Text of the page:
The principal roles, aside from Wasserman-Schultz and Van Duyne, went to anti-tax maven Grover Norquist and The Hon. André Carson (D.-IN) and Senator Roger Wicker (R.-Miss) and The Hon. Gerry Connolly (D.-Va). Generally speaking, if you reach public office you are already a pretty good public speaker, with a clear and articulate voice, and all of the folks in this production are. What really separates a good public speaker from a professional actor is timing; the professional actor knows the exact moment to come in on his line, so that the dialogue sounds fresh and spontaneous, even though it is the 183rd time the actor read that line. That lack of timing identifies the amateur immediately, and the problem is exacerbated when the production is being done via multiple Zoom cameras. Last year's production avoided this problem by giving the nonprofessionals set speeches to read, rather than put them to the test of doing dialogue. This production put a lot of dialogue in a lot of politician's mouths, and the result is -- well, it is short of perfection, although Rep. Peter Welch, of Vermont, is given a nice monologue as the Bear from The Winter's Tale (which, come to think of it, may really be the smallest role in the canon) - and nails it.

I said that I would identify one of the political celebrities who could turn pro, so here it is: Margaret Coons, the adult child of Senator Chris Coons (D.-Del). Margaret Coons played Peter Quince in The Rude Mechanical's rehearsal of Paramus and Thisbe from Midsummer Night's Dream, and was letter-perfect, despite the production's mystifying decision to have various lines read over by different actors after muting the speaker's phone.

The production is broken into three acts, and between each one is a commercial for STC's fundraising drive to bring arts (and particularly the theater arts) into the classrooms of the DMV. This is the way of the world, I suppose, and frankly I would rather watch an endorsement of arts education than I would one of those interminable commercials for medicine that seems to be on every TV show I watch. (They've raised $300,000 so far and will raise more if you get on it.) The medicine commercials invariably end with a list of horrifying side effects, but the only side effect to a donation for STC's arts education program will be -arts education.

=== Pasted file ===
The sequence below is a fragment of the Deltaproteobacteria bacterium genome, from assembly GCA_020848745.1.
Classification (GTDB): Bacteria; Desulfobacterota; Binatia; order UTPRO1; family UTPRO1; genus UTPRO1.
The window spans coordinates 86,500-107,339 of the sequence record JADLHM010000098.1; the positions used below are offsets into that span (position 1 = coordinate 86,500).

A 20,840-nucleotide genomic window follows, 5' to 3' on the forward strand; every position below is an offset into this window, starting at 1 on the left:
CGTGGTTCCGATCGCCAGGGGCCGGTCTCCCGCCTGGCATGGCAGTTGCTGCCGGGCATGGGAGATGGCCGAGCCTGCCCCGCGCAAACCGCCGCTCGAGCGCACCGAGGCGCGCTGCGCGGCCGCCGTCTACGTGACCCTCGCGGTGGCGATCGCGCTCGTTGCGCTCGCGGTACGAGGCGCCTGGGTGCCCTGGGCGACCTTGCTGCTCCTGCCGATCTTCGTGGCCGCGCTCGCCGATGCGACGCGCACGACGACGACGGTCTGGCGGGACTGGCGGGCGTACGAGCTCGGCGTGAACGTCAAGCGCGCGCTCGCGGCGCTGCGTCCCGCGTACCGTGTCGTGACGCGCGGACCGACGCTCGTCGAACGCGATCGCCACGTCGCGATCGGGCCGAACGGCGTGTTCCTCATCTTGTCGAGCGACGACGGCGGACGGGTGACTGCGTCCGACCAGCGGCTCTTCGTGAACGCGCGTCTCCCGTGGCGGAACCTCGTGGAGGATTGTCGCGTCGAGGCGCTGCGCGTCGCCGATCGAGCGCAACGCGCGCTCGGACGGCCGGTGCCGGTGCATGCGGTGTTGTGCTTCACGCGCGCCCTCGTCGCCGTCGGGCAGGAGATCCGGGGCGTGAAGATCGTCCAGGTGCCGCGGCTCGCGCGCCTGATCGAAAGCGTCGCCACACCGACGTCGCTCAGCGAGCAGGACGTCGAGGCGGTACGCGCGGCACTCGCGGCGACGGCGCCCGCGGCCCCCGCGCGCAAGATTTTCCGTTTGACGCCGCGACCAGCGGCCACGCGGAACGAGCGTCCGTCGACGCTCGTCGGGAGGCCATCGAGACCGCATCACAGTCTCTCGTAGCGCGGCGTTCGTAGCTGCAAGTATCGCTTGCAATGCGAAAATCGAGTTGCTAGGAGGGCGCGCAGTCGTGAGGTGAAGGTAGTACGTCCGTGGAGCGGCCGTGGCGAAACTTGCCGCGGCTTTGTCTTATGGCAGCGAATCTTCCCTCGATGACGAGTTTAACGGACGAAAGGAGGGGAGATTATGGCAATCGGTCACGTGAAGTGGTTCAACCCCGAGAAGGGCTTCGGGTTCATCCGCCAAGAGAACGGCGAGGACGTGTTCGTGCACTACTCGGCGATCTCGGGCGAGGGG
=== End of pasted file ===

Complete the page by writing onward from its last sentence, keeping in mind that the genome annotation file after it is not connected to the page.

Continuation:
You can see Will on the Hill through midnight, June 10,2021 by clicking here.

Running Time: About 60 minutes.

Will on the Hill and Far Away, by Nat Cassidy, directed by Samantha Wyer Bello, assisted by Henery Wyand, featuring Marla Allard, Bianca Amato, Temíday? Amay, Rep. Kelly Armstrong (R. ND), Rep. Don Beyer (D.-Va.) , Rep. Suzanne Bonamici (D.-Or.), Rep. Brenden F. Boyle (D.-Pa), Ashley Buster, Rep. André Carson (D.-Ind), Rep. Gerald Connolly (D.-Va), Sen. Chris Coons (D.-Del), Margaret Coons, Felecia Curry, Rep. Ted Deutch (D.-Fl), Rep. Debbie Dingell (D.-Mi), Rep Andrew Garbarino (R.- N.Y.), Zoë Sophia Garcia, Yonatan Gebeyehu, Kimberly Gilbert, Rep. Jennifer González-Colón (R.-P.R.), Harry Hamlin, Chris Jennings, Colleen Kennedy, Drew Lichtenberg, Ian Liddell-Grainger, M.P., Rep. Alan Lowenthal (D. Cal.), Rep. Carolyn Maloney (D.-N.Y.), Rep. Doris Matsui (D.-Cal), Rep. Carol Miller (R.-W.Va), Grover Norquist, Rep. Eleanor Holmes Norton (D.-D.C.), Patrick Page, Tristan André Parks, Rep. Dean Phillips (D.-Mn), Dame Karen Pierce, Rep. Chellee Pingree (D.-Me), Christopher Michael Richardson, Tony Roach, Rep. David Schweikert (R.-Az), Tom Story, Faran Tahir, Rep. Van Taylor (R.-Tx), Tracie Thoms, Rep. Dina Titus (R.-Nv), Mury Turkel, Holly Twyford, Rep. Beth Van Duyne (R.-Tx.), Craig Wallace, Rep. Debbie Wasserman-Schultz (D.-FL), Rep. Peter Welch (D.-Vt), Sen. Roger Wicker (R.-Ms), Gregory Woodall, and Jacob Yeh. Video designed and edited by Gordon Nimmo-Smith.